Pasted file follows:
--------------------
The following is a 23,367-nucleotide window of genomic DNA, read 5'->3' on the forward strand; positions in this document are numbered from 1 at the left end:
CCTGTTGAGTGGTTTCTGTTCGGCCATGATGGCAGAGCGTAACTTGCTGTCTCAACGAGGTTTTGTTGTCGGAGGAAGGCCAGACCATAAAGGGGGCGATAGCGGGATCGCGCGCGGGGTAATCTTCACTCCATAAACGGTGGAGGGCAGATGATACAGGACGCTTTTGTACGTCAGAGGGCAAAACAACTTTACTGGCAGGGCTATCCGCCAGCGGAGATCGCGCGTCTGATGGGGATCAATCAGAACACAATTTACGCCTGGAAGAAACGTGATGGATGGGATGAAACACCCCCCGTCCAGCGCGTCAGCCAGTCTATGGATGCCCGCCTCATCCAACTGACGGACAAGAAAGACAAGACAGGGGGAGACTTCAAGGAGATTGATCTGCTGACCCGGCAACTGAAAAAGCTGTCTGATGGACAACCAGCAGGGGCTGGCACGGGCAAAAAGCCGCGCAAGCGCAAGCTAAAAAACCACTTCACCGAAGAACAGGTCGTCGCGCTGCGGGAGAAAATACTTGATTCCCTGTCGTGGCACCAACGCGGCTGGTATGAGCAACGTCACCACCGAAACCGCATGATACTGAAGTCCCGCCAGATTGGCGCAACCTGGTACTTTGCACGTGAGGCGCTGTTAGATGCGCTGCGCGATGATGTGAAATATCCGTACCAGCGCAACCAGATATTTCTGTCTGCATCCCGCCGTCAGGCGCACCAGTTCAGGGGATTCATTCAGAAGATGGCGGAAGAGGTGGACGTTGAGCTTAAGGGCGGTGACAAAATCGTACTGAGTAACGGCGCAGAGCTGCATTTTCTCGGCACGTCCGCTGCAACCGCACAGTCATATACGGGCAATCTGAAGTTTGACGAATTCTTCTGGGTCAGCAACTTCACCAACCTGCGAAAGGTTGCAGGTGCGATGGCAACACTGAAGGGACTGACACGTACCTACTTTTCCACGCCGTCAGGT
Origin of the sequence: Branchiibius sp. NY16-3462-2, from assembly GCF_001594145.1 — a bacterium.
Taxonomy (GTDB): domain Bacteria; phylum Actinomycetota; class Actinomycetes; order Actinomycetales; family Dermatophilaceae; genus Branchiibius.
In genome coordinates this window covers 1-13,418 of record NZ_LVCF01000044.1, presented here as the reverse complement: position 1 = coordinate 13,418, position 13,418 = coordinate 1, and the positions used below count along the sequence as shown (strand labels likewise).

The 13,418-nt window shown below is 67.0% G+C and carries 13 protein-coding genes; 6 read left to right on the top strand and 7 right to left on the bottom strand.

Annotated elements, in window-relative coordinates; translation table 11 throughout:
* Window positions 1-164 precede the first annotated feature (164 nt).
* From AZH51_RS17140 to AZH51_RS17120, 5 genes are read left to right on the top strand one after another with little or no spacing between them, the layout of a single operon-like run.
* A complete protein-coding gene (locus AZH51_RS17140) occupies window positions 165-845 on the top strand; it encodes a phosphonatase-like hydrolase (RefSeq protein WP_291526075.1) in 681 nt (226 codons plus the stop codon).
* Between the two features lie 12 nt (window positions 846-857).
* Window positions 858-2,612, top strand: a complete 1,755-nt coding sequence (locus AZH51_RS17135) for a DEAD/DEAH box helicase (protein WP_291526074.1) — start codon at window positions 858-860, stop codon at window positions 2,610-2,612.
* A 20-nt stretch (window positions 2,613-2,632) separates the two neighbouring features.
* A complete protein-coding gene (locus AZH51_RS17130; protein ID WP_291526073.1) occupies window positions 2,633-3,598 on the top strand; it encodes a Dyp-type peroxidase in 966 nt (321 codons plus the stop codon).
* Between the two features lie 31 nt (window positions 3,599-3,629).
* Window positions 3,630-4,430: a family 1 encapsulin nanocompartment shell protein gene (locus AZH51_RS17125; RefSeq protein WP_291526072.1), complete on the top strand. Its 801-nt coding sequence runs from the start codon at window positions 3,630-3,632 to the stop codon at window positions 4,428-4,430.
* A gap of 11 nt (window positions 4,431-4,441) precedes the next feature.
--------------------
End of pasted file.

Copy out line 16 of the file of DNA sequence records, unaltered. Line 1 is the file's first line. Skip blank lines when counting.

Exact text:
* Window positions 3,630-4,430: a family 1 encapsulin nanocompartment shell protein gene (locus AZH51_RS17125; RefSeq protein WP_291526072.1), complete on the top strand. Its 801-nt coding sequence runs from the start codon at window positions 3,630-3,632 to the stop codon at window positions 4,428-4,430.